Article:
Kikey: I have a few projects in the works. I'm shooting a national Chevy commercial this month; I'm in an indie feature film called The Broken Hearts Club which shoots in December, more on-air hostessing projects and a webisode project. And si Dios quiere, a lot more!
Monday, October 22, 2007
Would you mind if ask you for a favor? My dad has been sent out on a strike team today to fight the fires in Southern California (we don't know exactly where he'll be deployed). Would you take a moment to think or pray or send blessings to the fire fighters out there, as well as the people whose lives, homes andbusinesses are in danger?
Thanks so much!
Saturday, October 20, 2007
Thursday, October 18, 2007
Today, I'm baking and preparing for my event tonight at Calacas but on Saturday, I'm going to create a journal that will accompany me as I write my new book!
Also, check out Kathy's book!
Tuesday, October 16, 2007
- No matter how many copies of books in print and sold, authors still count and remember their rejection letters.
- Even if their latest book debuts high up on the NYT list, best-selling authors still envy writers whom they think are (a) more talented than they are or (b) get more money and attention from their publishers.
- Best-selling authors always talk about how during their childhood, they were the family mutant. Only when we succeed do our families look at us in a different light. (Usually to see if we used them as a character in the book, or if we've made enough money to spring for lunch.)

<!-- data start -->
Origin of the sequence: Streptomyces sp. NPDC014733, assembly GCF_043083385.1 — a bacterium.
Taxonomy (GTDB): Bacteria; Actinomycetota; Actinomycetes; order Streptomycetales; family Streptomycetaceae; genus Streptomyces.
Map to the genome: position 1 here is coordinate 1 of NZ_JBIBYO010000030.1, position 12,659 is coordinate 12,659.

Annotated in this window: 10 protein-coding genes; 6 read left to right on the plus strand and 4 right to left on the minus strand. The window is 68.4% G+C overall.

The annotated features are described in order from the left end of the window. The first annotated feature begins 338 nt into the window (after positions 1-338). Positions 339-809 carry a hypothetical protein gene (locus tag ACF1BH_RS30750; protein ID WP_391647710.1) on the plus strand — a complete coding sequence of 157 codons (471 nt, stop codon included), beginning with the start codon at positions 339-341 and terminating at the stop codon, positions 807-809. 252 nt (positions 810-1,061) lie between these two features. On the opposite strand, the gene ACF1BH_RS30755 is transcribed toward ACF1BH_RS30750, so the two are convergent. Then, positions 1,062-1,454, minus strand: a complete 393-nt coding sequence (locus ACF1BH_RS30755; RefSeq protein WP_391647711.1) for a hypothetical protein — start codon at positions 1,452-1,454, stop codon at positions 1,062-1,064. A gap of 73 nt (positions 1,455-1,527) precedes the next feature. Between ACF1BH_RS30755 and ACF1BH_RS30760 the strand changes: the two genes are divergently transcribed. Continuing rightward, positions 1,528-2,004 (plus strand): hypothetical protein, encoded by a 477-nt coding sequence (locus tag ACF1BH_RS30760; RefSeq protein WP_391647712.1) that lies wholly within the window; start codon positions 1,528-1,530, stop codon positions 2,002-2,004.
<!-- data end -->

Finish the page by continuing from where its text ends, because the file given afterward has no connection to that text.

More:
- Best-selling authors always walk into the room looking a bit bewildered by everyone's awe and reverance. Wait, that's not true. Jackie Collins once paid a visit to OCC RWA and she made an entrance. Then again, Nora Roberts struts around RWA National like she doesn't notice everyone staring at her so maybe it's a guy versus girl thing.
- Most best-selling authors - actually I should say that the ones who are still good and aren't paying other writers to write their stuff - never lose that sense of awe that they get paid to make stuff up.
- No matter how many millions they've acquired (and that their publisher will fly them first-class and not put them up in a haunted hotel), best-selling authors still want us to feel sorry for them when they tell us how they struggled in the early years.
Monday, October 15, 2007
Saturday, October 13, 2007
Thursday, October 11, 2007